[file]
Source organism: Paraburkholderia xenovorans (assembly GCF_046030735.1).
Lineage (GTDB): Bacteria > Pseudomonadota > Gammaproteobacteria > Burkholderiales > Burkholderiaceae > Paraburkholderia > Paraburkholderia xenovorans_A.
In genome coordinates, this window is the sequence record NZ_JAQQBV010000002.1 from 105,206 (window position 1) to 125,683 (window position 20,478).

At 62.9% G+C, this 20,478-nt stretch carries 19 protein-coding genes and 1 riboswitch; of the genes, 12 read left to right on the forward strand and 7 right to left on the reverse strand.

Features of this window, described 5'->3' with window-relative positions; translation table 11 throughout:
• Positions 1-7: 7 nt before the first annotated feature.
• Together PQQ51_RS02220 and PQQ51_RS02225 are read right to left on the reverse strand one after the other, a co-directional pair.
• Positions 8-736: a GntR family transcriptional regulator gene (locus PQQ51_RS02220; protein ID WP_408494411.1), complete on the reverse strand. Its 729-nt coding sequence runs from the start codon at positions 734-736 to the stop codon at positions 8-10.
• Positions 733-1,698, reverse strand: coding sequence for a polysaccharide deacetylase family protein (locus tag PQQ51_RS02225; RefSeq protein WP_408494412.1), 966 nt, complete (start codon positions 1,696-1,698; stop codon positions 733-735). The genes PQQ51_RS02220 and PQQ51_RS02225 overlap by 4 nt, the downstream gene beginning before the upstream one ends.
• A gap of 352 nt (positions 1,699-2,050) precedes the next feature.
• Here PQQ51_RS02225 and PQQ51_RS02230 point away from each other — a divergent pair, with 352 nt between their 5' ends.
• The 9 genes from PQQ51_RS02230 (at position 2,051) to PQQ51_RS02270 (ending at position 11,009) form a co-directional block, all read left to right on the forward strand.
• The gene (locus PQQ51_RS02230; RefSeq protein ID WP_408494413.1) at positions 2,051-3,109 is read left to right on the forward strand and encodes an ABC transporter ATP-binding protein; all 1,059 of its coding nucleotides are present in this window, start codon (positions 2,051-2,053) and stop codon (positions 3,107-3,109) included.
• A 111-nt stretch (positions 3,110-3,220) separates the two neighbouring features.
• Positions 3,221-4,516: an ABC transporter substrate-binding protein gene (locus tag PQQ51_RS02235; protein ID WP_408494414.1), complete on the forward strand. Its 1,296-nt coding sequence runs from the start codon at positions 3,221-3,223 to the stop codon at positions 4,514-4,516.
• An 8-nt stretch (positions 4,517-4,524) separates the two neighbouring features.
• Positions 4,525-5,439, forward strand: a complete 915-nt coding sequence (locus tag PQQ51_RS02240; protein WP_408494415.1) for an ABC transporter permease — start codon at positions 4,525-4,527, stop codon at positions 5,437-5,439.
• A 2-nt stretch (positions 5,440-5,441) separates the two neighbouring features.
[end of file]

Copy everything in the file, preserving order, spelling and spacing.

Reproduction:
Source organism: Paraburkholderia xenovorans (assembly GCF_046030735.1).
Lineage (GTDB): Bacteria > Pseudomonadota > Gammaproteobacteria > Burkholderiales > Burkholderiaceae > Paraburkholderia > Paraburkholderia xenovorans_A.
In genome coordinates, this window is the sequence record NZ_JAQQBV010000002.1 from 105,206 (window position 1) to 125,683 (window position 20,478).

At 62.9% G+C, this 20,478-nt stretch carries 19 protein-coding genes and 1 riboswitch; of the genes, 12 read left to right on the forward strand and 7 right to left on the reverse strand.

Features of this window, described 5'->3' with window-relative positions; translation table 11 throughout:
• Positions 1-7: 7 nt before the first annotated feature.
• Together PQQ51_RS02220 and PQQ51_RS02225 are read right to left on the reverse strand one after the other, a co-directional pair.
• Positions 8-736: a GntR family transcriptional regulator gene (locus PQQ51_RS02220; protein ID WP_408494411.1), complete on the reverse strand. Its 729-nt coding sequence runs from the start codon at positions 734-736 to the stop codon at positions 8-10.
• Positions 733-1,698, reverse strand: coding sequence for a polysaccharide deacetylase family protein (locus tag PQQ51_RS02225; RefSeq protein WP_408494412.1), 966 nt, complete (start codon positions 1,696-1,698; stop codon positions 733-735). The genes PQQ51_RS02220 and PQQ51_RS02225 overlap by 4 nt, the downstream gene beginning before the upstream one ends.
• A gap of 352 nt (positions 1,699-2,050) precedes the next feature.
• Here PQQ51_RS02225 and PQQ51_RS02230 point away from each other — a divergent pair, with 352 nt between their 5' ends.
• The 9 genes from PQQ51_RS02230 (at position 2,051) to PQQ51_RS02270 (ending at position 11,009) form a co-directional block, all read left to right on the forward strand.
• The gene (locus PQQ51_RS02230; RefSeq protein ID WP_408494413.1) at positions 2,051-3,109 is read left to right on the forward strand and encodes an ABC transporter ATP-binding protein; all 1,059 of its coding nucleotides are present in this window, start codon (positions 2,051-2,053) and stop codon (positions 3,107-3,109) included.
• A 111-nt stretch (positions 3,110-3,220) separates the two neighbouring features.
• Positions 3,221-4,516: an ABC transporter substrate-binding protein gene (locus tag PQQ51_RS02235; protein ID WP_408494414.1), complete on the forward strand. Its 1,296-nt coding sequence runs from the start codon at positions 3,221-3,223 to the stop codon at positions 4,514-4,516.
• An 8-nt stretch (positions 4,517-4,524) separates the two neighbouring features.
• Positions 4,525-5,439, forward strand: a complete 915-nt coding sequence (locus tag PQQ51_RS02240; protein WP_408494415.1) for an ABC transporter permease — start codon at positions 4,525-4,527, stop codon at positions 5,437-5,439.
• A 2-nt stretch (positions 5,440-5,441) separates the two neighbouring features.